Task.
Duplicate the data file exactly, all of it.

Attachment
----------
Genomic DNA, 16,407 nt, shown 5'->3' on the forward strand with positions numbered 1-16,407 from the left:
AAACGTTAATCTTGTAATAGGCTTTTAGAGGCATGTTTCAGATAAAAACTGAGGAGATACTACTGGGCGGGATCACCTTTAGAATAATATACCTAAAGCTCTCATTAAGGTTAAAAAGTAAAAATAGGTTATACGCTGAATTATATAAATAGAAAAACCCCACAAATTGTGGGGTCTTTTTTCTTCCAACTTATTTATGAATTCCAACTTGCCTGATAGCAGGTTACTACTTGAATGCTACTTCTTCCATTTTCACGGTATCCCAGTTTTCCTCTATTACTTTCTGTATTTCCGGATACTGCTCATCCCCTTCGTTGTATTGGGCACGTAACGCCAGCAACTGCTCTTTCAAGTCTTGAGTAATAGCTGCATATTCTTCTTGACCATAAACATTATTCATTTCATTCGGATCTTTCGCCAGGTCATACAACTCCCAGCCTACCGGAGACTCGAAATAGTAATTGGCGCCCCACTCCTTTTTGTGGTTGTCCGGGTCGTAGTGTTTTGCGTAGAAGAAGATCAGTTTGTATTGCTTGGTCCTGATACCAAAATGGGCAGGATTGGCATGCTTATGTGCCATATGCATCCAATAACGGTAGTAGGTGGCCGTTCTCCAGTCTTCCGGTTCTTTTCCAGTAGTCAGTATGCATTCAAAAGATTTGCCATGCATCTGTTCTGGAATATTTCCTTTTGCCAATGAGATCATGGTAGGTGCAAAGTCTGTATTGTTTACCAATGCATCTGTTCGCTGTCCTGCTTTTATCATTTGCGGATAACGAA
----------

Genomic DNA, 16,407 nt, shown 5'->3' on the forward strand with positions numbered 1-16,407 from the left:
AAACGTTAATCTTGTAATAGGCTTTTAGAGGCATGTTTCAGATAAAAACTGAGGAGATACTACTGGGCGGGATCACCTTTAGAATAATATACCTAAAGCTCTCATTAAGGTTAAAAAGTAAAAATAGGTTATACGCTGAATTATATAAATAGAAAAACCCCACAAATTGTGGGGTCTTTTTTCTTCCAACTTATTTATGAATTCCAACTTGCCTGATAGCAGGTTACTACTTGAATGCTACTTCTTCCATTTTCACGGTATCCCAGTTTTCCTCTATTACTTTCTGTATTTCCGGATACTGCTCATCCCCTTCGTTGTATTGGGCACGTAACGCCAGCAACTGCTCTTTCAAGTCTTGAGTAATAGCTGCATATTCTTCTTGACCATAAACATTATTCATTTCATTCGGATCTTTCGCCAGGTCATACAACTCCCAGCCTACCGGAGACTCGAAATAGTAATTGGCGCCCCACTCCTTTTTGTGGTTGTCCGGGTCGTAGTGTTTTGCGTAGAAGAAGATCAGTTTGTATTGCTTGGTCCTGATACCAAAATGGGCAGGATTGGCATGCTTATGTGCCATATGCATCCAATAACGGTAGTAGGTGGCCGTTCTCCAGTCTTCCGGTTCTTTTCCAGTAGTCAGTATGCATTCAAAAGATTTGCCATGCATCTGTTCTGGAATATTTCCTTTTGCCAATGAGATCATGGTAGGTGCAAAGTCTGTATTGTTTACCAATGCATCTGTTCGCTGTCCTGCTTTTATCATTTGCGGATAACGAA